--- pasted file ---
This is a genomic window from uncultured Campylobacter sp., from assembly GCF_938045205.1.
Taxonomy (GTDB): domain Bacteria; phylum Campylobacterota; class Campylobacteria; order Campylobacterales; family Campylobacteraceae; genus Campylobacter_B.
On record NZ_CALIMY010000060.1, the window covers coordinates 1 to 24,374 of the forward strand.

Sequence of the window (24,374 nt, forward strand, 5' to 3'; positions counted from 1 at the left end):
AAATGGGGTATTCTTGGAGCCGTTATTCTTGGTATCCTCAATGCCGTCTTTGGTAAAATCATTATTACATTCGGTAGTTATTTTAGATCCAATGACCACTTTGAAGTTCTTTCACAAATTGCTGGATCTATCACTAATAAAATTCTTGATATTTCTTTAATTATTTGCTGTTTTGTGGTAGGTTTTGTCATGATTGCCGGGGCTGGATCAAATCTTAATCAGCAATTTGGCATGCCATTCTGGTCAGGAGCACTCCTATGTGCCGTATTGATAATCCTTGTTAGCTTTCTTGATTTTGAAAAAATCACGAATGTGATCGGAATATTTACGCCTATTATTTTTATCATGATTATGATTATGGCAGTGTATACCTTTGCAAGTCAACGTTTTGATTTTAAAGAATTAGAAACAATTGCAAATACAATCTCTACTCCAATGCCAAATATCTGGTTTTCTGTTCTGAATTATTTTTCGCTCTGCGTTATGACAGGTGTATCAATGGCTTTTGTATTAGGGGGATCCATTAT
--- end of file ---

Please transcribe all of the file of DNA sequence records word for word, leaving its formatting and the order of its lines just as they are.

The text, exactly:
This is a genomic window from uncultured Campylobacter sp., from assembly GCF_938045205.1.
Taxonomy (GTDB): domain Bacteria; phylum Campylobacterota; class Campylobacteria; order Campylobacterales; family Campylobacteraceae; genus Campylobacter_B.
On record NZ_CALIMY010000060.1, the window covers coordinates 1 to 24,374 of the forward strand.

Sequence of the window (24,374 nt, forward strand, 5' to 3'; positions counted from 1 at the left end):
AAATGGGGTATTCTTGGAGCCGTTATTCTTGGTATCCTCAATGCCGTCTTTGGTAAAATCATTATTACATTCGGTAGTTATTTTAGATCCAATGACCACTTTGAAGTTCTTTCACAAATTGCTGGATCTATCACTAATAAAATTCTTGATATTTCTTTAATTATTTGCTGTTTTGTGGTAGGTTTTGTCATGATTGCCGGGGCTGGATCAAATCTTAATCAGCAATTTGGCATGCCATTCTGGTCAGGAGCACTCCTATGTGCCGTATTGATAATCCTTGTTAGCTTTCTTGATTTTGAAAAAATCACGAATGTGATCGGAATATTTACGCCTATTATTTTTATCATGATTATGATTATGGCAGTGTATACCTTTGCAAGTCAACGTTTTGATTTTAAAGAATTAGAAACAATTGCAAATACAATCTCTACTCCAATGCCAAATATCTGGTTTTCTGTTCTGAATTATTTTTCGCTCTGCGTTATGACAGGTGTATCAATGGCTTTTGTATTAGGGGGATCCATTAT